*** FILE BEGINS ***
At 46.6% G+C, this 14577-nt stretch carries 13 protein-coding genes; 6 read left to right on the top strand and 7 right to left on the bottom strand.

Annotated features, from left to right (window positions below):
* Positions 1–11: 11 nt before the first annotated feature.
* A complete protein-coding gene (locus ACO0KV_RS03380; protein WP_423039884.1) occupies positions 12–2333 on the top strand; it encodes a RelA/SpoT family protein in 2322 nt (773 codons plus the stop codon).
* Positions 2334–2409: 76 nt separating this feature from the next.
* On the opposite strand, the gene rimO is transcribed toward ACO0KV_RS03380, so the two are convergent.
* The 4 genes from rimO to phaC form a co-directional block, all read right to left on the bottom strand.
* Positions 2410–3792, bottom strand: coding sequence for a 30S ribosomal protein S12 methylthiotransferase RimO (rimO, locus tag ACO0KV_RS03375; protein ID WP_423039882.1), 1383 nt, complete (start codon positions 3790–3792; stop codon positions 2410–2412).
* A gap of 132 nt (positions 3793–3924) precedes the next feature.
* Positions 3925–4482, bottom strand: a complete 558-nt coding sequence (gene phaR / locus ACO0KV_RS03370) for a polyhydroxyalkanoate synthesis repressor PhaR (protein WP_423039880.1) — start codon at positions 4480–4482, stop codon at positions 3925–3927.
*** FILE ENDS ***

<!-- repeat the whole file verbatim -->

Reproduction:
At 46.6% G+C, this 14577-nt stretch carries 13 protein-coding genes; 6 read left to right on the top strand and 7 right to left on the bottom strand.

Annotated features, from left to right (window positions below):
* Positions 1–11: 11 nt before the first annotated feature.
* A complete protein-coding gene (locus ACO0KV_RS03380; protein WP_423039884.1) occupies positions 12–2333 on the top strand; it encodes a RelA/SpoT family protein in 2322 nt (773 codons plus the stop codon).
* Positions 2334–2409: 76 nt separating this feature from the next.
* On the opposite strand, the gene rimO is transcribed toward ACO0KV_RS03380, so the two are convergent.
* The 4 genes from rimO to phaC form a co-directional block, all read right to left on the bottom strand.
* Positions 2410–3792, bottom strand: coding sequence for a 30S ribosomal protein S12 methylthiotransferase RimO (rimO, locus tag ACO0KV_RS03375; protein ID WP_423039882.1), 1383 nt, complete (start codon positions 3790–3792; stop codon positions 2410–2412).
* A gap of 132 nt (positions 3793–3924) precedes the next feature.
* Positions 3925–4482, bottom strand: a complete 558-nt coding sequence (gene phaR / locus ACO0KV_RS03370) for a polyhydroxyalkanoate synthesis repressor PhaR (protein WP_423039880.1) — start codon at positions 4480–4482, stop codon at positions 3925–3927.